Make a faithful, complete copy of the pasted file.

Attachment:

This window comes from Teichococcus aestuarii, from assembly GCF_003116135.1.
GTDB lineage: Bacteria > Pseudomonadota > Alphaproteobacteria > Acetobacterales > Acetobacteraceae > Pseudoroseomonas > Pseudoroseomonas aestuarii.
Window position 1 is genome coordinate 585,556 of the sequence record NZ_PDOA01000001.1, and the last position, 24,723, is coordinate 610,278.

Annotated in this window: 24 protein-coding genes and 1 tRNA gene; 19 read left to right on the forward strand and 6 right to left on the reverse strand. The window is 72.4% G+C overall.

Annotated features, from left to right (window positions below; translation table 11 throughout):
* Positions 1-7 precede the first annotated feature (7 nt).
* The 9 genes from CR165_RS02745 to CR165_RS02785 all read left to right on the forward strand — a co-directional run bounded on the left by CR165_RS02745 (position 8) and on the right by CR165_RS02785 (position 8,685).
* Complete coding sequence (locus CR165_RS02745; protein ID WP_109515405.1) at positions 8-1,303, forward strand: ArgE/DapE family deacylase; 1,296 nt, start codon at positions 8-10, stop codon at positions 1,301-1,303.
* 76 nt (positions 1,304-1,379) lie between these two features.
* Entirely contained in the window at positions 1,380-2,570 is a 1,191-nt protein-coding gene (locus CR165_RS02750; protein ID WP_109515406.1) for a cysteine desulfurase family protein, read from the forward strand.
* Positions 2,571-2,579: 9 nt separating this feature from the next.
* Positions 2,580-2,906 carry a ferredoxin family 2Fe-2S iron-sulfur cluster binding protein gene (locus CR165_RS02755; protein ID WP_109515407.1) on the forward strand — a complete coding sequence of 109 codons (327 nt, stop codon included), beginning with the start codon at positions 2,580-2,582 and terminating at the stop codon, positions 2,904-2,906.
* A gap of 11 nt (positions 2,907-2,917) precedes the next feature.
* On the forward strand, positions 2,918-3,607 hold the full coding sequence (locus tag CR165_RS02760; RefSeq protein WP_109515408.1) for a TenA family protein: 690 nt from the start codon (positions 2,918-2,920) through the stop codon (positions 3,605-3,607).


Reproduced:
This window comes from Teichococcus aestuarii, from assembly GCF_003116135.1.
GTDB lineage: Bacteria > Pseudomonadota > Alphaproteobacteria > Acetobacterales > Acetobacteraceae > Pseudoroseomonas > Pseudoroseomonas aestuarii.
Window position 1 is genome coordinate 585,556 of the sequence record NZ_PDOA01000001.1, and the last position, 24,723, is coordinate 610,278.

Annotated in this window: 24 protein-coding genes and 1 tRNA gene; 19 read left to right on the forward strand and 6 right to left on the reverse strand. The window is 72.4% G+C overall.

Annotated features, from left to right (window positions below; translation table 11 throughout):
* Positions 1-7 precede the first annotated feature (7 nt).
* The 9 genes from CR165_RS02745 to CR165_RS02785 all read left to right on the forward strand — a co-directional run bounded on the left by CR165_RS02745 (position 8) and on the right by CR165_RS02785 (position 8,685).
* Complete coding sequence (locus CR165_RS02745; protein ID WP_109515405.1) at positions 8-1,303, forward strand: ArgE/DapE family deacylase; 1,296 nt, start codon at positions 8-10, stop codon at positions 1,301-1,303.
* 76 nt (positions 1,304-1,379) lie between these two features.
* Entirely contained in the window at positions 1,380-2,570 is a 1,191-nt protein-coding gene (locus CR165_RS02750; protein ID WP_109515406.1) for a cysteine desulfurase family protein, read from the forward strand.
* Positions 2,571-2,579: 9 nt separating this feature from the next.
* Positions 2,580-2,906 carry a ferredoxin family 2Fe-2S iron-sulfur cluster binding protein gene (locus CR165_RS02755; protein ID WP_109515407.1) on the forward strand — a complete coding sequence of 109 codons (327 nt, stop codon included), beginning with the start codon at positions 2,580-2,582 and terminating at the stop codon, positions 2,904-2,906.
* A gap of 11 nt (positions 2,907-2,917) precedes the next feature.
* On the forward strand, positions 2,918-3,607 hold the full coding sequence (locus tag CR165_RS02760; RefSeq protein WP_109515408.1) for a TenA family protein: 690 nt from the start codon (positions 2,918-2,920) through the stop codon (positions 3,605-3,607).